17. geek
    October 28, 2014

    “In most biomedical circuits that is the case since the signals are very small – uV or most mV – so any noise the circuit is dead”

    @goafrit2: I agree. I think the medical appliances might be the most critical type of electronic devices where the signal accuracy needs to be very accurate. Any noise, as you said, will render the circuit useless and may result in a huge malfunction of the overall appliance.

  18. geek
    October 28, 2014

    “When the signal is corrupted, you simply do not have a product anymore. This is a big issue for AFE in MEMS and circuit interface”

    @fasmicro: Do you know about any tools that can be used to test the accuracy of signals at any point in time in a circuit and the level of noise that may be occurring. I'm talking about tools that can be remotely used to monitor and don't have to be installed within the circuit itself.

  19. Myled
    October 29, 2014

    “That's a valid concern. I think not only it depends on the circuit but also on the application of the circuit itself. The noise level for the same circuit in a different application can be higher or lower than in another application. That also needs to be considered.”

    Tzubair, by circuit I meant the entire board. Sometime improper earthing can also cause noises.

  20. Myled
    October 29, 2014

    “Noise can be productively utilized, but not here. When you do oversampling and averaging, you could squeeze out a couple of more bit resolution from an ADC, with the help of the noise present in the signal.”

    Vasanjk, how we can productively utilize these noises and how we can tap it. So far I hadn't see any such applications.

  21. vasanjk
    October 29, 2014

    @Myanalog, I Noise is something that is unreliable and I don't think anybody has used noise that effectively. However, if you are using a 10 bit adc and would like one or two bits more in resolution, the normal practice is to use oversampling and averaging to achieve that. But this technique can work only with some noise coupled to the signal. As far as I know, this is the only place, noise helps. ( you can correct me if I am wrong.)

  22. chirshadblog
    October 30, 2014

    @vasanjk: Isnt there any other way of reducing this noise ? 

  23. chirshadblog
    October 30, 2014

    @Myanalog: Yes if there are any possibilities, I guess there will be solutions for many of our issues related to noise. 

  24. Sachin
    October 31, 2014

    When you do oversampling and averaging, you could squeeze out a couple of more bit resolution from an ADC, with the help of the noise present in the signal.

    @vasanjk, are you referring to SNR ratio ? I thought we always expected noise level to remain as much low as possible to gain more SNR. I am curious to know how noise helps us to squeeze out more bit from ADC.

  25. Sachin
    October 31, 2014

    Always a good strategy – that gives you a low impedance node to drive bigger loads. Yet that does not mean a noisy reference is off the hook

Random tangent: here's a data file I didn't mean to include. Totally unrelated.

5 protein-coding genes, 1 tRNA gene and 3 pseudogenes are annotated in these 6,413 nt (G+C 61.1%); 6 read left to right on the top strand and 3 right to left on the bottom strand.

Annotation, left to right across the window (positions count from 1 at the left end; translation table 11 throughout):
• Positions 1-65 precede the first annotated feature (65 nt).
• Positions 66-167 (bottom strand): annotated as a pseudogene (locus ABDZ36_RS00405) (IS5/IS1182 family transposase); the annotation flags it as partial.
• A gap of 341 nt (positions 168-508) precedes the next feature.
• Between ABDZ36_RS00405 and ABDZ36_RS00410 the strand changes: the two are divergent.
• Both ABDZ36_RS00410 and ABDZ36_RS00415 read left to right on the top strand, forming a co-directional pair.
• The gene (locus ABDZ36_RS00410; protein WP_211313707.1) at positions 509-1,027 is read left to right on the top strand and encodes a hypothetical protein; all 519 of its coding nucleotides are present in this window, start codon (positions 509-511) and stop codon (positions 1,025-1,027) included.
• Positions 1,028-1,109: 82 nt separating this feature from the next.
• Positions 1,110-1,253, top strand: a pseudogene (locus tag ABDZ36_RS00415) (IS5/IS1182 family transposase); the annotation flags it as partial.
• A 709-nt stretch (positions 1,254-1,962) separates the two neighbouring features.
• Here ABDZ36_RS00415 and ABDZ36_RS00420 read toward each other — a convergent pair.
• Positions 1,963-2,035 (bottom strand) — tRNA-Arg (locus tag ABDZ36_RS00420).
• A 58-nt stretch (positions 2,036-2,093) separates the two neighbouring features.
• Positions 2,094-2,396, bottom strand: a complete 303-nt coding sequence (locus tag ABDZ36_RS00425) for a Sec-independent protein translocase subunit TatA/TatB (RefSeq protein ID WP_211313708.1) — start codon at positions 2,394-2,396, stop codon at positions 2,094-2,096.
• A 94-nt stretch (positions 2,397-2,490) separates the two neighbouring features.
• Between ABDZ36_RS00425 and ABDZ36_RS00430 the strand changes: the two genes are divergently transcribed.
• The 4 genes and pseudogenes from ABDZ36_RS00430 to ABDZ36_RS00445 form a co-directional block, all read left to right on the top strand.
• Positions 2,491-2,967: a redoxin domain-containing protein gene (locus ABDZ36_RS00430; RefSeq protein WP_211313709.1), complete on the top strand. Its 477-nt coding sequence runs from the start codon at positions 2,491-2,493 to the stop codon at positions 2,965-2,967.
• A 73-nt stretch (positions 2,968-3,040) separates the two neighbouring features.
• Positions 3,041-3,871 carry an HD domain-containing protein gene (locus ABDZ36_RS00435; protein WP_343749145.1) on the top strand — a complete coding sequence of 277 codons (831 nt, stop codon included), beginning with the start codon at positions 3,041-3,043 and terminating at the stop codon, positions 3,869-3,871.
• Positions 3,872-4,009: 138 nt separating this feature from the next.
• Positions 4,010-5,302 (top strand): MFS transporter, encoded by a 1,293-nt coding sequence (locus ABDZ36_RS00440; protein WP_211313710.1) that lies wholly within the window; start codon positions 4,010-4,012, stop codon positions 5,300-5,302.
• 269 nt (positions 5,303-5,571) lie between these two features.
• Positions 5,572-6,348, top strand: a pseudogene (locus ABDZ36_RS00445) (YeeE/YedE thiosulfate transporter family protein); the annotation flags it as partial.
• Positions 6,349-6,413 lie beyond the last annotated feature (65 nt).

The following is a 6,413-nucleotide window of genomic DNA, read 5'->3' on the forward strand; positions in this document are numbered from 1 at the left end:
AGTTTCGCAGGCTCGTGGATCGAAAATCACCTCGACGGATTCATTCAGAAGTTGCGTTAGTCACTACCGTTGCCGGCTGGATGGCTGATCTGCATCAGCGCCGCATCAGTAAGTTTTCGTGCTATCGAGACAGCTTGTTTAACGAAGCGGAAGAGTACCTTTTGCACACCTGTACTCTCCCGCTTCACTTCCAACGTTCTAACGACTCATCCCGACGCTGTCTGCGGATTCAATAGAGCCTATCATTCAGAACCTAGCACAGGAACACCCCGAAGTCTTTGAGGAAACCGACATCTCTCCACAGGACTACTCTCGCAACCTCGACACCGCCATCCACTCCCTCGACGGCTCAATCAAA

@goafrit2, I am curious to know what is the solution for nosiy reference ? How can we make sure that nosiy reference doesnt impact the perfromance of the circuit ?

  26. Sachin
    October 31, 2014

    What are the potential problems that can arise if noise isn't seriously taken care of?

    @tzubair, If noise is present in the circuit then it reduces the accuracy of the circuit. For example if noise is present in ADC then it would reduce the number of resolution bits which means we can recover less data.

  27. Sachin
    October 31, 2014

    Brandit, “how low is low” is a good and confusing question because noise acceptances level various from board to board and from circuit to circuit. 

    @Myanalog, there is no straight answer to this. I think it varies. Some application can tolerate higher level of noise and some dont. So you need to set the noise level based on your application.

  28. dassa.an
    October 31, 2014

    @sachinee: True you do need to keep an eye on the noise levels. Balancing them would be the difficult part but still its vital. 

  29. dassa.an
    October 31, 2014

    @Sachinee: So basically the noise levels have to be balanced properly to gain more valuable output. 

  30. dassa.an
    October 31, 2014

    @SachinEE: Well a good question indeed. I think there are ways but has anyone tried it ? 

  31. dassa.an
    October 31, 2014

    @SachinEE: Well there are many benefits in it. It can be used for greater things

  32. fasmicro
    November 1, 2014

    >> Noisy references do not become quiet when a buffer is introduced. The noise too takes advantage of the benefits of a buffer

    Absolutely, the best strategy is circuit is not processing noise. You simply need to avoid picking noise to start with. 

  33. fasmicro
    November 1, 2014

    >> Isn't there a way of gaining some valuable output from the noise itself 

    I do not understand the question. Do you mean extracting signal from noise? You can do that if the noise has indeed signal. In ADC design, that is allowed where you introduce noise to help get more bits but that is not refenece noise though!

  34. fasmicro
    November 1, 2014

    >> When you do oversampling and averaging, you could squeeze out a couple of more bit resolution from an ADC, with the help of the noise present in the signal.

    Sure but that is not REFERENCE noise. Oversampling and averaging will require special noise sources being introduced in the circuit. You do not use reference for that.